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What’s the Best Treatment for Stretch Marks?

Posted May 26 2012 2:01am

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Hyspin says…I have old stretch marks, from growth spurt in my teenage years and most sites say it is too late for me on that front. But is there really no way to fix them (on tan or dark skin tones)? Next I’m one of those people who are very easy to lose weight (when I focus) I planning about 20 Lbs in 4 months? Which should be safe but still fast? Since stretch marks are caused by rapid weight gain and loss I am concern about stretch marks. In addition to diet rich in H20, omega-3, zinc, vitamins A, C and D. What is the best method topically to prevent and heaven forbid treat stretch marks? I have heard some people who are stretch mark prone find Bio Oil effective and other Cocoa Butter or Shea Butter, for dealing with pregnancy or muscle gain. But some medical sources I have read say that topic treatments don’t work for treating and prevent (Mayo clinic), but people experiences say otherwise is there any fact to topic treatments?

The Left Brain responds: 

Unfortunately, there is no definitive “cure” for stretch marks. For an excellent review of potential treatments, I suggest you check out this post on Lab Muffin. In case you’re not familiar with Lab Muffin, it’s another beauty blog with a science twist. Click here to read her post on How Can I Get Rid of Stretch Marks .

She starts by discussing the causes of stretch marks (technically known as “striae.) While pregnancy is probably the most recognized source, they can also be caused by weight loss (as you pointed out) and other conditions such as tuberculosis and Cushing’s disease. She cites three topical treatments that have shown promising results:  Tretinoin (vitamin A), Trofolastin cream (active ingredient: centella asiatic) and certain acid skin peels. There are effective clinical options as well: microdermabrasion, RF, IPL and laser treatments.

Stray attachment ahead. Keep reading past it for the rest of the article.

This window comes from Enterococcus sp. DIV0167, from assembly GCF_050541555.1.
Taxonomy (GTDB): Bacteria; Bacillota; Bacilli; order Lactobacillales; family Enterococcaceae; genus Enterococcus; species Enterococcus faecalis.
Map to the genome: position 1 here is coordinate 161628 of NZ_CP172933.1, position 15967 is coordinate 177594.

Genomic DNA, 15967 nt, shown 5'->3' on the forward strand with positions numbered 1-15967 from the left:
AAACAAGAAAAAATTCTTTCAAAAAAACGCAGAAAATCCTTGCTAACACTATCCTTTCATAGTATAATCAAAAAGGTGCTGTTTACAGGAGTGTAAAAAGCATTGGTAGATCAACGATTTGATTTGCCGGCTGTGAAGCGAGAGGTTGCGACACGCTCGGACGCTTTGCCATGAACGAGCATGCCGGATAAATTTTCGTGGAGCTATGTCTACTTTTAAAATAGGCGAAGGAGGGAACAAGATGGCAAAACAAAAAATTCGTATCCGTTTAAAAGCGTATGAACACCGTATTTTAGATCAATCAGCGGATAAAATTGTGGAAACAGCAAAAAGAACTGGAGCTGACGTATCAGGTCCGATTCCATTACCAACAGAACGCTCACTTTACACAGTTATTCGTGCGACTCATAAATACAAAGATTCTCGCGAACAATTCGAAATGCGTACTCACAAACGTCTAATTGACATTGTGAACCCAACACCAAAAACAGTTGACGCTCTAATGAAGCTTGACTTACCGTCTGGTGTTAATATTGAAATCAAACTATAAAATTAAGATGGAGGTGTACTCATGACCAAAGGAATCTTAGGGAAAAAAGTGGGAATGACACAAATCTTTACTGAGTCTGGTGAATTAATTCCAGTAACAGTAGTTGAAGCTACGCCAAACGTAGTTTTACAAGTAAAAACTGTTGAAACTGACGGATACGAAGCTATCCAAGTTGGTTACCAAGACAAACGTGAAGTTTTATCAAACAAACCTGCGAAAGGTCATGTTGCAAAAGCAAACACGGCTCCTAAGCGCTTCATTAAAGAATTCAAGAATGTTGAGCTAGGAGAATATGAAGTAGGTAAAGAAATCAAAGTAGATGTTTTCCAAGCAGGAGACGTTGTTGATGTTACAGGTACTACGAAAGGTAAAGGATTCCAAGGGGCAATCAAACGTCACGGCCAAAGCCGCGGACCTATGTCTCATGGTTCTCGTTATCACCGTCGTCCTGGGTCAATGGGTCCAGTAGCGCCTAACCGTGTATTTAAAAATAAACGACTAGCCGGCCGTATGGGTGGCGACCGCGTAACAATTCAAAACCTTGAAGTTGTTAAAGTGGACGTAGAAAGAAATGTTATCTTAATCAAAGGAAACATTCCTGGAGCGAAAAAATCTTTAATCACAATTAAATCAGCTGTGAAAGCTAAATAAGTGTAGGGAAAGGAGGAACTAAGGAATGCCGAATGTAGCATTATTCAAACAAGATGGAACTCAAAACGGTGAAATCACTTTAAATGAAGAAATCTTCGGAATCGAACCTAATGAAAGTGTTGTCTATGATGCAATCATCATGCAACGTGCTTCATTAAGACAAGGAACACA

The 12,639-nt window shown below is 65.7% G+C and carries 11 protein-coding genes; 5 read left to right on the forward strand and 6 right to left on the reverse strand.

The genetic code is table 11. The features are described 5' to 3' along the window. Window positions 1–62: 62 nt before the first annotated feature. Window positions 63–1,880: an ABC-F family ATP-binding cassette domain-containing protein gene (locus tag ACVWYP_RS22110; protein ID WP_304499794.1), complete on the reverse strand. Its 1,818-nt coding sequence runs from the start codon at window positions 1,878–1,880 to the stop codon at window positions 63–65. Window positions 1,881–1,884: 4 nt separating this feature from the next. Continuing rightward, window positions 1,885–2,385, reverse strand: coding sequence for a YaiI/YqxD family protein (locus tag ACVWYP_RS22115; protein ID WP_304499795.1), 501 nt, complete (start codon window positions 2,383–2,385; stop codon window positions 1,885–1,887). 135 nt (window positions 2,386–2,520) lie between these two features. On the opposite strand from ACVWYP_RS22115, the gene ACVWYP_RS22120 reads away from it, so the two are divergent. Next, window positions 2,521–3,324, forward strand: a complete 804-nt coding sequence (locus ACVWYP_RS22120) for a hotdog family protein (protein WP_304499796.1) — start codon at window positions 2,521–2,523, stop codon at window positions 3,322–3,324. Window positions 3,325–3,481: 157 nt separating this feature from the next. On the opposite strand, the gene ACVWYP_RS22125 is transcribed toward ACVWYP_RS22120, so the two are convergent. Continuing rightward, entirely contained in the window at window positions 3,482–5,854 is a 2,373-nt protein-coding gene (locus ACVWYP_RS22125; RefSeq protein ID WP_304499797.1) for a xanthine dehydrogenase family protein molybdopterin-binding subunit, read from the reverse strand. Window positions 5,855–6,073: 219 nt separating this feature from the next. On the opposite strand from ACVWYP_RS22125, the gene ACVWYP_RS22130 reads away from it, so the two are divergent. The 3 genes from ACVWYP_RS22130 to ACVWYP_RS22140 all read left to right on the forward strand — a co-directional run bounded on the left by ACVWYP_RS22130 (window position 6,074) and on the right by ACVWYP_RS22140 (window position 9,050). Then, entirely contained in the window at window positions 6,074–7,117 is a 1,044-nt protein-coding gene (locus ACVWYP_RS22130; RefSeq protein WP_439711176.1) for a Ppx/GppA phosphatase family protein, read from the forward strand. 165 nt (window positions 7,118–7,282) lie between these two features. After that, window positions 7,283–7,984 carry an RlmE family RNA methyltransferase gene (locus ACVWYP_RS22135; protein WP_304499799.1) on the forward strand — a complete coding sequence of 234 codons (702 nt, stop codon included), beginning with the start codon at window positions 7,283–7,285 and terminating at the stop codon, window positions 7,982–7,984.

I also found it particularly interesting that prevention is more difficult than one might think. Where as common sense would dictate moisturizing skin would plasticize skin and prevent the marks, research has not shown this to be true. Of course stretch marks can be covered up with concealing products. However, don’t try to cover them up by getting a suntan. Stretch marks won’t tan because they are scar tissue and so they’ll actually become MORE visible as the rest of your skin darkens.

Image credit: http://capl.washjeff.edu/2/m/4360.jpg

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